Comic Picks By The Glick

Barakamon vol. 1

August 7, 2015

This series came to my attention at that manga publisher roundtable I attended at Comic-Con.  A series about a practitioner of Japanese calligraphy who moves out to a rural island is selling better than the publisher expected?  I have to see how such odd subject matter is connecting with fans!  As these things go, the answer turned out to be far more simple than I was expecting.  The practitioner in question, one Seishuu Honda, has hit a wall in his profession after he’s called out by his former instructor for having a style that’s “just plain dull.”  Not knowing what to do next, Honda takes his dad’s advice to go to a remote island in the Gotou Archipelago to cool off and find himself.  The village he winds up in is as rural as you can get for Japan, filled with avuncular old farmers who drive their tractors down the road, run-down houses in desperate need of kid-proofing, lots of friendly neighbors, and local festivals as well.  It’s also home to one incredibly energetic kid named Naru whose boundless energy can’t help but bring Honda out of his shell a little.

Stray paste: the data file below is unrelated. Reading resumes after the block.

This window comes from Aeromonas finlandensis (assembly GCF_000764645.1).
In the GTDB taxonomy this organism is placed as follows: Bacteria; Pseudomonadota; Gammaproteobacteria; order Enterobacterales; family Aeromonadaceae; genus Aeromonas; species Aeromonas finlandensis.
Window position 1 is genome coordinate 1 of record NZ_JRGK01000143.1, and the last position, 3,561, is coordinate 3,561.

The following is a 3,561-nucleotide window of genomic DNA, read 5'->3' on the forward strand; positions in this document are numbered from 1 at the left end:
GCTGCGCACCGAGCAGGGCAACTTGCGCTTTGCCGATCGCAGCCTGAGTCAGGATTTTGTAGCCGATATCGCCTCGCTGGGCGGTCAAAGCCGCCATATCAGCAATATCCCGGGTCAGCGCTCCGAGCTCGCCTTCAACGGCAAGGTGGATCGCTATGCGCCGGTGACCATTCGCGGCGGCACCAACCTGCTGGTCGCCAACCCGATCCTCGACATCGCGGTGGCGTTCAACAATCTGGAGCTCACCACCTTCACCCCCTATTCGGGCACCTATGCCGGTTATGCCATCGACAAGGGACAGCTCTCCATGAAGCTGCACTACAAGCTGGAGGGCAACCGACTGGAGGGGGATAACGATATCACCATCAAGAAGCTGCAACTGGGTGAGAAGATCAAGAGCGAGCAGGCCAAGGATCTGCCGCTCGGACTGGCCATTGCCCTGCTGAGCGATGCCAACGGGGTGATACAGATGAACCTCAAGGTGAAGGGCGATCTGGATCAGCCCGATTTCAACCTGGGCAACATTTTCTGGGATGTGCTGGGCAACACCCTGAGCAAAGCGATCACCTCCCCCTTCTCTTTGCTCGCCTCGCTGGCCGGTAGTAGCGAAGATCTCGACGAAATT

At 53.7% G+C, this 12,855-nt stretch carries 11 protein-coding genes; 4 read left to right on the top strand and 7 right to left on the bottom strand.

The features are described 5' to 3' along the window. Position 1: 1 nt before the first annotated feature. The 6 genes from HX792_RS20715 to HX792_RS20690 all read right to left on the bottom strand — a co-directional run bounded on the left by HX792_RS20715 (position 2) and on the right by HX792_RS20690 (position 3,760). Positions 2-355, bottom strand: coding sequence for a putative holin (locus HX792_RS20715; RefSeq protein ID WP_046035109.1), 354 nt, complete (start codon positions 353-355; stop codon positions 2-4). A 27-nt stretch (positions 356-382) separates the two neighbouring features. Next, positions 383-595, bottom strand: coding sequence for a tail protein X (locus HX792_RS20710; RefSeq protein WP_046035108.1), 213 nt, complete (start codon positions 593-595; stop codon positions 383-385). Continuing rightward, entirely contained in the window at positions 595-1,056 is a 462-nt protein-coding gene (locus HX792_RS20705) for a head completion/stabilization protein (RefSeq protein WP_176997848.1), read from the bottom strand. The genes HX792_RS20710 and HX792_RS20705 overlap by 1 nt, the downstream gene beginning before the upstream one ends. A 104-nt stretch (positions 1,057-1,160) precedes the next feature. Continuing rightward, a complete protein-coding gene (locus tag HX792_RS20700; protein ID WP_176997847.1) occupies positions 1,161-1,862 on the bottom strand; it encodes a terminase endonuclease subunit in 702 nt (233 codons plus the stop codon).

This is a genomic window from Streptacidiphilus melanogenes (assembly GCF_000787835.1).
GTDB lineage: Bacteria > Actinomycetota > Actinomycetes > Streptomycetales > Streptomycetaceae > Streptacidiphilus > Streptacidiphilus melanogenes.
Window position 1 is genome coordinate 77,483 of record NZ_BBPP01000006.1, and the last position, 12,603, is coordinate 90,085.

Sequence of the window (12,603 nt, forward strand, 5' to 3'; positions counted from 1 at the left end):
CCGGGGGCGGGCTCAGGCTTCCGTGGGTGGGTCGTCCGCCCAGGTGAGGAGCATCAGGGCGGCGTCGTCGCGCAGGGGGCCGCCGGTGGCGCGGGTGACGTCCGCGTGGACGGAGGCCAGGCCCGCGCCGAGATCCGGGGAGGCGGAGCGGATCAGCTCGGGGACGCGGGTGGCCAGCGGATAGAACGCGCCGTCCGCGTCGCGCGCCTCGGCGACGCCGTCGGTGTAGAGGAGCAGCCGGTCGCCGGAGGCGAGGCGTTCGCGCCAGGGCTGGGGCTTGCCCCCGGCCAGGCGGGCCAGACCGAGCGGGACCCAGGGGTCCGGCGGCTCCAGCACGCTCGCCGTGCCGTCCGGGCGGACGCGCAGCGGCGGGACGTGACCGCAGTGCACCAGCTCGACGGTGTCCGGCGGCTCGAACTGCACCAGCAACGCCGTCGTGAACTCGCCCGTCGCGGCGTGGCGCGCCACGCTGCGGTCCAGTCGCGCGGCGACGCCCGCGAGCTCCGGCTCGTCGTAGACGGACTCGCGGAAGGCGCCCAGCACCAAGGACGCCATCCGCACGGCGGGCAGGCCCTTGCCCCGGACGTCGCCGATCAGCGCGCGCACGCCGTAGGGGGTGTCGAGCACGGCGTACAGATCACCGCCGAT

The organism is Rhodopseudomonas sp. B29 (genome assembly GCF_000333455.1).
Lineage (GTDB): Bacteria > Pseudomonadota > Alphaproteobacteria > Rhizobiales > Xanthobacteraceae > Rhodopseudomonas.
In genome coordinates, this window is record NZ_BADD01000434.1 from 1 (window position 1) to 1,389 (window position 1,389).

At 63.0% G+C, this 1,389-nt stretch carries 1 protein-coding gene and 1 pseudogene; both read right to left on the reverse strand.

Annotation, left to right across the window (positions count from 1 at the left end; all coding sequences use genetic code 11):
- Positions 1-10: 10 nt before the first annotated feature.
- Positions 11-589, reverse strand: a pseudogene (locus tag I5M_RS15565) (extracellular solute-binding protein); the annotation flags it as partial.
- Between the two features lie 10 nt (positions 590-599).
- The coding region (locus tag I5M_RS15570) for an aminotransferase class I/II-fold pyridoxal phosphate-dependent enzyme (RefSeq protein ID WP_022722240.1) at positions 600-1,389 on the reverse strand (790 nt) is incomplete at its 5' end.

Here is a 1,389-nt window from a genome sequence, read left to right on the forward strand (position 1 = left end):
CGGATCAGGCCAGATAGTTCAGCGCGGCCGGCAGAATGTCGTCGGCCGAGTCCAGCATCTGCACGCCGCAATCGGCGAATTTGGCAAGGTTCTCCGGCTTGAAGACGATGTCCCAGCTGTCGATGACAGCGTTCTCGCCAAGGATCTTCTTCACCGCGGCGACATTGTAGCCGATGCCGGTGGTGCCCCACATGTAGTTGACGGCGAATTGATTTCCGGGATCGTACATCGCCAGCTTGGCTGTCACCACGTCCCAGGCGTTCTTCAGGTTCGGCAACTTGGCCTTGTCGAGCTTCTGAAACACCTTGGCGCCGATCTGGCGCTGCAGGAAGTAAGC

That’s right, “Barakamon” is the Japanese equivalent of the “straight-laced city slicker goes to live out in a rural town and is charmed by their unique ways” story/trope that we have in America.  All the stories here are as formulaic as you’d expect, though the localization does a good job of preserving the Japanese-ness of the setting to help it stand out.  This is the kind of manga you read in order to experience a part of Japan that you don’t often see featured in most series, and a lot of its appeal derives from that aspect of it.  Of course, most of the stories play at Honda’s uptight nature in a way that makes him seem kind of dumb.  At least mangaka Satsuki Yoshino develops a good rapport between the calligrapher and Naru as the latter slowly endears/wears down the former with her act first and think later mindset.  Naru is adorable and exasperating in equal measure, just like you’d expect from an actual eight-year-old.  I’m not sure if she’ll grow more or less entertaining in future volumes, but I’d much rather see Yoshino shake things up a bit and give us some stories that aren’t quite as predictable and formulaic as what we get here.

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